When I got back from Hawaii, I put a call out to the agents in my office asking who had the mystery list for ‘lender required repairs” noted in the FHA clause on the first page of the contract. FHA says the seller must pay for “all lender required repairs.” Well, if you are a buyer, that’s swell! But gosh-golly, if you are a seller it’s a blank check. And now that we are seeing this type of financing being used to purchase some of our older housing stock in Alameda it is hard to know what that means to a seller.
Within 48 hours of putting the call out, I had talked with one appraiser who does lots of these loans out of the area and he sent me a guide that he had generated and then incorporates into his reports. The mortgage broker at Sterling Mortgage shared a list that his funding company uses and that was helpful. But leave it to my diligent client who after a couple of extensive google searches found today the 21 page guideline for determining the condition of a property. It’s actually interesting reading if you are so inclined or an insomniac.
Additionally, Peter Holmes at Sterling told our staff that a number of lenders will add their own conditions, a “lender overlay”, on top of the FHA list so borrowers and owners may want to explore just what kind of repairs are being required. Most called repairs are focused on health and safety issues: no peeling paint (fear of lead-based paint), water heater venting, roof leaks, pressure relief valves on water heaters, operating furnaces and appliances, no obvious leaks, broken windows, obvious rot, and so on.
Along with these loans come some interesting, and often unknown and/or unexpected conditions. The parties have to sign an FHA addendum that states if the property doesn’t appraise along the way (one or more appraisals and who knows what triggers more than one), even if the contingencies for financing and appraisal are removed, the deposit for the borrowers cannot be claimed.
Sellers are put into a position of not knowing if they are really moving or even closing! If the loan is delayed or funding commitments are just not being made, just how do they know they should be packing if they can’t count on contract timelines? That happened to some other sellers I worked for in May. It’s not comfortable.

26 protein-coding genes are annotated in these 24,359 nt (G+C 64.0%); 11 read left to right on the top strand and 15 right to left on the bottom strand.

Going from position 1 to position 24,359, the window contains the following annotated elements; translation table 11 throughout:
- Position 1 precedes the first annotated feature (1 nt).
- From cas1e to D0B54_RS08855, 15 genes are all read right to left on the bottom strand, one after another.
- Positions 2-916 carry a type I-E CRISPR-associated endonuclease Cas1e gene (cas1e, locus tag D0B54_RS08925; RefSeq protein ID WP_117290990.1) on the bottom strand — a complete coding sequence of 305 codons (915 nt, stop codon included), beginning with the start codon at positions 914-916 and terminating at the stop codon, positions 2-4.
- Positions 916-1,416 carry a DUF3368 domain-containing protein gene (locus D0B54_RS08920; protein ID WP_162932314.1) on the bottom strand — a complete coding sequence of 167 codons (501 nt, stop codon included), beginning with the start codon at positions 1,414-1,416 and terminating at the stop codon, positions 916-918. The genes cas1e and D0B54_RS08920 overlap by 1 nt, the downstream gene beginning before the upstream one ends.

Some FHA lenders are having a hard time meeting contract deadlines. An agent I spoke with tonight said that his listing should have closed a month ago but that the lender continued to pile on more conditions. Most recently the buyer is being required to have impound accounts for the taxes and insurance. What’s with that?
Another agent I spoke with on Wed said the first appraisal for her listing, originally list being 512K, contract with multiple offers took it up to 540K, came in at 540K. The next appraisal came in at 500K! That’s a little scary! The buyers decided they could add 12K to the 500K to bring it up to the list price and the parties settled on that price. Not many FHA buyers could do that!
So find out what items the appraiser is looking for when it comes to FHA “lender required repairs” hopefully before you are too far into the contract. I’d suggest putting a cap on the amount a seller would be willing to pay for those unknown items OR a clause that says the seller is to approve the work and dollar amount of the required repairs and if they are not approved, the transaction is dead but the surprises haven’t caused anybody to keel over.
As I’ve said before, the rules are changing daily. Buyers are super frustrated with the financing hassles which are way out of whack due to over-reactions by lenders to the credit mess. Sellers need to be forewarned about the issues, as best possible! Not easy…but the strong survive.
New subjects….I liked these articles.
Credit scores and short sales, loan modifications, foreclosures. Super interesting.
Credit line been cancelled? It’s been happening to lots of folks….watch out.
Alameda real estate this week….This report covers the past 2 weeks. My listings on Clinton and Regent have multiple offers at this moment. My listing on Otis at the St. Francis Condos is now 239K, down from 269K and the owner paid 359K not even two years ago. It’s not a short sale….just a sale. Cypress, the co-op unit, is pending. I’ve shown property 3 days this week. It was great to get on the bike and tour on Tues.
Active listings 149, 138 last report
Pending listings 109, 117 last report
Highest priced new listing
Lowest priced new listing
Tuesday tour 15 with 2 repeats
Price changes 5
BOM (back on market) 4
Alameda real estate awards this week….remember this is only my perspective!
Winner, Cute/charming (I listed this 7 years ago and it was sold then)
Get me to Rehab already pending and just went on the market. I’ve seen worse!
Get me a (super) facelift
Bang for the buck a rather nice classic home with deep water dock….
That’s it! Good to be back…rarin’ to go!